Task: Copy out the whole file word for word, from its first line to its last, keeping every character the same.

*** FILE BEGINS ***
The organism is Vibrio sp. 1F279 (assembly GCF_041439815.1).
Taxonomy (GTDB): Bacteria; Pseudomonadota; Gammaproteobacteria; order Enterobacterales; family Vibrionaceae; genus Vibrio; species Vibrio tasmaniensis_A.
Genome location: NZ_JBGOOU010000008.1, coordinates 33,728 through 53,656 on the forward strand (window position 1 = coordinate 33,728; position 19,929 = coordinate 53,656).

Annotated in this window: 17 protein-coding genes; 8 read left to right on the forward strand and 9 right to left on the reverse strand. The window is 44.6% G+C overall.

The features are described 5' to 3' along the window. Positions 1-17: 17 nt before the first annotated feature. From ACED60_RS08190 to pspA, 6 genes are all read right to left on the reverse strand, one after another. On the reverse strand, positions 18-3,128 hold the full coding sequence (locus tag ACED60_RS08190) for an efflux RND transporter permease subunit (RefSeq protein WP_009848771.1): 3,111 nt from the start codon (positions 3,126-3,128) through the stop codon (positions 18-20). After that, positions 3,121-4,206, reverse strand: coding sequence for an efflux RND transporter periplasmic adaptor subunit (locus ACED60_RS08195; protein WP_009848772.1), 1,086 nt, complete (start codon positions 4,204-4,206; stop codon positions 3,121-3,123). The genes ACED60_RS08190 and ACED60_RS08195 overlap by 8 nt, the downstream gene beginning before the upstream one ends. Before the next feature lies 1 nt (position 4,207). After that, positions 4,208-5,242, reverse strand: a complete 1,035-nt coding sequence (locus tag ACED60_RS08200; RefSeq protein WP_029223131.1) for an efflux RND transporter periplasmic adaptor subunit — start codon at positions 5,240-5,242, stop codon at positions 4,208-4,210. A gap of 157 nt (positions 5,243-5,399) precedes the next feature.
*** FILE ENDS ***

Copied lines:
The organism is Vibrio sp. 1F279 (assembly GCF_041439815.1).
Taxonomy (GTDB): Bacteria; Pseudomonadota; Gammaproteobacteria; order Enterobacterales; family Vibrionaceae; genus Vibrio; species Vibrio tasmaniensis_A.
Genome location: NZ_JBGOOU010000008.1, coordinates 33,728 through 53,656 on the forward strand (window position 1 = coordinate 33,728; position 19,929 = coordinate 53,656).

Annotated in this window: 17 protein-coding genes; 8 read left to right on the forward strand and 9 right to left on the reverse strand. The window is 44.6% G+C overall.

The features are described 5' to 3' along the window. Positions 1-17: 17 nt before the first annotated feature. From ACED60_RS08190 to pspA, 6 genes are all read right to left on the reverse strand, one after another. On the reverse strand, positions 18-3,128 hold the full coding sequence (locus tag ACED60_RS08190) for an efflux RND transporter permease subunit (RefSeq protein WP_009848771.1): 3,111 nt from the start codon (positions 3,126-3,128) through the stop codon (positions 18-20). After that, positions 3,121-4,206, reverse strand: coding sequence for an efflux RND transporter periplasmic adaptor subunit (locus ACED60_RS08195; protein WP_009848772.1), 1,086 nt, complete (start codon positions 4,204-4,206; stop codon positions 3,121-3,123). The genes ACED60_RS08190 and ACED60_RS08195 overlap by 8 nt, the downstream gene beginning before the upstream one ends. Before the next feature lies 1 nt (position 4,207). After that, positions 4,208-5,242, reverse strand: a complete 1,035-nt coding sequence (locus tag ACED60_RS08200; RefSeq protein WP_029223131.1) for an efflux RND transporter periplasmic adaptor subunit — start codon at positions 5,240-5,242, stop codon at positions 4,208-4,210. A gap of 157 nt (positions 5,243-5,399) precedes the next feature.